The fee families pay for their children to participate in extracurricular activities in Brookfield-LaGrange Park School District 95 is likely going up for the 2023-24 school year, but just how much remains to be seen.
District 95 Superintendent Mark Kuzniewski at the May 11 meeting of the school board recommended hiking the fee to $95 per student per activity from the existing $60, an increase of 58%.
The fee is imposed equally no matter what the extracurricular activity is – whether a student is part of the Rubiks Cube Club or the S.E. Gross varsity basketball team – and it has not been raised since it was instituted in 2019 to recover part of the cost for having teachers supervise them.
There are dozens of clubs, some with just a handful of students, and the cost to the district to run them far exceeds activity fee revenue. For the 2022-23 school year, said Kuzniewski, the school district collected $92,535 in student activity fees, about 37% of the cost to run them. The expense for teachers supervising the programs was $249,468, plus another $10,000 in supplies in 2022-23, according to Kuzniewski.
The district’s administration is in the process of negotiating a new teacher contract, said Kuzniewski, and the cost to supervise those programs is expected to increase, although Kuzniewski declined to say how much he expected that to be, citing pending collective bargaining negotiations.
School board President Katie Mulcrone suggested perhaps raising the activity fee to $75, but Kuzniewski pushed back on that, saying that revenue from a $75 activity fee would cover a smaller percentage of the overall budget to run activities than the $60 rate covered when the fee was instituted.
A $95 activity fee next year would allow the school district to cover the same percentage, Kuzniewski said, as the $60 fee did five years ago.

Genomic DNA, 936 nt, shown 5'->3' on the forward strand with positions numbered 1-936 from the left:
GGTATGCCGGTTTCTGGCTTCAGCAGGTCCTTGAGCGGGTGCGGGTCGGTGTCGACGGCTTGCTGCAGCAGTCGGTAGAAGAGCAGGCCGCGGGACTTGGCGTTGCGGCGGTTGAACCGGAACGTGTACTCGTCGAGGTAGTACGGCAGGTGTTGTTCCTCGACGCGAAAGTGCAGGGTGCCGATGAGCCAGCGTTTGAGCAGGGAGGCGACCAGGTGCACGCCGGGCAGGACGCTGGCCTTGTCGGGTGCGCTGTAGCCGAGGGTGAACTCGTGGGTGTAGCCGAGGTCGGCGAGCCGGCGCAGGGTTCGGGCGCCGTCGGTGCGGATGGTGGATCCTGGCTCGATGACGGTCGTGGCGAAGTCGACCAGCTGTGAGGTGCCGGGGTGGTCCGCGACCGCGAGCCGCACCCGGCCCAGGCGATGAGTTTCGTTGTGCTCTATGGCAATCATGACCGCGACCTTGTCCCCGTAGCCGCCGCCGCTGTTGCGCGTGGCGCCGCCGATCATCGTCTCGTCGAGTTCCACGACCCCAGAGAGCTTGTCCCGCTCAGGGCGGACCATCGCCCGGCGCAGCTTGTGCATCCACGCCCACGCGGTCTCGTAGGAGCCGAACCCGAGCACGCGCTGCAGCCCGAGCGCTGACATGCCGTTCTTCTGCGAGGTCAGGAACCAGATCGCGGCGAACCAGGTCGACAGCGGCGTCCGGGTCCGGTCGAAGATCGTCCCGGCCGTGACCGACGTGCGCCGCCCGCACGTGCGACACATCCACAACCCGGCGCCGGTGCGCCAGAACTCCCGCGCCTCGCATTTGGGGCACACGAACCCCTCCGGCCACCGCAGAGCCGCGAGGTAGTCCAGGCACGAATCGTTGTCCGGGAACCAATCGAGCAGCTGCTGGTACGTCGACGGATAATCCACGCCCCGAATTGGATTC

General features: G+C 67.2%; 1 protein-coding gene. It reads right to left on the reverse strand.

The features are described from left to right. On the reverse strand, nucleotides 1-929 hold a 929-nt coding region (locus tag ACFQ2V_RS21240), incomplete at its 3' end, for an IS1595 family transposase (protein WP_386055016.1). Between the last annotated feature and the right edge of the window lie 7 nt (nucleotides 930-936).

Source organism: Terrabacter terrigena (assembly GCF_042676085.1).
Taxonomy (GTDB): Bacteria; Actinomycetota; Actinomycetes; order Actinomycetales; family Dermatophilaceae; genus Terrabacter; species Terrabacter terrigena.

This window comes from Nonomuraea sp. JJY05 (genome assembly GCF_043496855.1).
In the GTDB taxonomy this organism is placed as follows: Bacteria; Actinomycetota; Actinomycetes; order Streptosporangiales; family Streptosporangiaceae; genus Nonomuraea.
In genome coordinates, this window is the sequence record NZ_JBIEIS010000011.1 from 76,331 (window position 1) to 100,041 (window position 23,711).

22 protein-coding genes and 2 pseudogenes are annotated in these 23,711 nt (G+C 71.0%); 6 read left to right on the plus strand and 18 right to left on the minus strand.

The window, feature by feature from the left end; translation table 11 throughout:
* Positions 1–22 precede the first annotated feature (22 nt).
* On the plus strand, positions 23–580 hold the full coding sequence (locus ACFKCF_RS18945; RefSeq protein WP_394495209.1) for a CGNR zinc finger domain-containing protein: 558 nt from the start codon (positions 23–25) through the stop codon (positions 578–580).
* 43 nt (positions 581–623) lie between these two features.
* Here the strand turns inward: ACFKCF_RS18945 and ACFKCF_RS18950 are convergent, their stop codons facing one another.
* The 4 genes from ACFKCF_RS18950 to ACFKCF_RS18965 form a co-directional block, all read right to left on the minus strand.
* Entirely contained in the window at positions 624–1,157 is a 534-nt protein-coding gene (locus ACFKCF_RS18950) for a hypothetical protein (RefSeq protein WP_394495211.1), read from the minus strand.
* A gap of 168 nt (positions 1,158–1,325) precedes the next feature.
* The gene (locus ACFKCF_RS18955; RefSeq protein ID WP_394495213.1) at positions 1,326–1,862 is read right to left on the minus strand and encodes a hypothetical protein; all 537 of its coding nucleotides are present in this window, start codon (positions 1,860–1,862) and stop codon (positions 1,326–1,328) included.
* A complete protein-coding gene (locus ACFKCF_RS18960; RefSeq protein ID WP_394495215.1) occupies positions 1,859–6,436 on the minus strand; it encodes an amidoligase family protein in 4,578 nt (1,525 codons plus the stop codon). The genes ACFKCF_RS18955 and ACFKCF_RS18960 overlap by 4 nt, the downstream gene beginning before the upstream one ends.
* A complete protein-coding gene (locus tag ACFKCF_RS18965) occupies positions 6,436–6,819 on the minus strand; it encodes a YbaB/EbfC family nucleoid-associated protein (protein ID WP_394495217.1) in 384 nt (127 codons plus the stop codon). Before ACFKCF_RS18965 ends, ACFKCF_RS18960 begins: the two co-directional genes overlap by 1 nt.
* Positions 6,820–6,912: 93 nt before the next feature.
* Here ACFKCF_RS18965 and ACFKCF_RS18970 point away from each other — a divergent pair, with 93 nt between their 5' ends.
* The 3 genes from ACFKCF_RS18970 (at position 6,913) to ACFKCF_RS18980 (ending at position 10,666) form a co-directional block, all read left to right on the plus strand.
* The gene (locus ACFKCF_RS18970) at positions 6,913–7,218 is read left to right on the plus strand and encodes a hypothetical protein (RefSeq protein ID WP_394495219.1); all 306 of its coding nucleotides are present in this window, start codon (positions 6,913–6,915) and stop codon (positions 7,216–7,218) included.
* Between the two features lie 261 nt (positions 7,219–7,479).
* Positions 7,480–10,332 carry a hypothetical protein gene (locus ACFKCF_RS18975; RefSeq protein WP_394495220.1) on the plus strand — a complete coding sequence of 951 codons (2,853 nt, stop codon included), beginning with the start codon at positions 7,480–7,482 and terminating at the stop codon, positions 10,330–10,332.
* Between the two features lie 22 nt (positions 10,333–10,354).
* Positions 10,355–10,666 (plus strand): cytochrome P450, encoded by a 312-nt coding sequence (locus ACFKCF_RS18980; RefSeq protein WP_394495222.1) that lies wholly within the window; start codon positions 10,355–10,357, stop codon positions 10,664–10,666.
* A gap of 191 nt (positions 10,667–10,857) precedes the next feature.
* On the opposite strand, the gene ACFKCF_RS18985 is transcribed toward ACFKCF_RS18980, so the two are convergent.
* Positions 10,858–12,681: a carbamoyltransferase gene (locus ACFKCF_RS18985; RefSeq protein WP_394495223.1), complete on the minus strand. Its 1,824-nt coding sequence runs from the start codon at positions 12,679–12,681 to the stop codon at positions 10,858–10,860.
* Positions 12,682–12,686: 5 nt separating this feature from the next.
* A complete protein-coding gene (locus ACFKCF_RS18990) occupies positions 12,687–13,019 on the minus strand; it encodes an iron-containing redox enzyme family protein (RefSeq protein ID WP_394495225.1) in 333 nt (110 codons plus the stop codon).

Kuzniewski said that while it was a big one-time hit, the school district had not raised the fee in five years and could have opted to raise it incrementally each year instead. He said that if the fee was increased to $95 for next year, he didn’t anticipate the school board having to revisit the fee soon.
“I think there are mechanisms in place where that $95 isn’t going to have to be discussed for a number of years, because I don’t believe the costs will escalate at the same rate they have in the past,” Kuzniewski said.
In response to board Vice President Jackie Jordan’s question about how much raising the activity fee from $60 to $95 might impact participation in extracurriculars, Kuzniewski said he felt the additional $35 per activity would not drive families away from activities.
“It’s a valid concern that people would not have access due to not being able to pay,” Kuzniewski said. “But I don’t really think that is a problem. It’s not that we don’t have people who struggle financially, but I don’t know that our families aren’t taking the opportunities to go into clubs due to $60 versus $95. … They don’t let money stand in the way of their children’s opportunities.”
Whatever the school board decides, Kuzniewski said, the amount of revenue generated by the student activity fee would not have a significant impact on the school district’s roughly $15 million operating budget.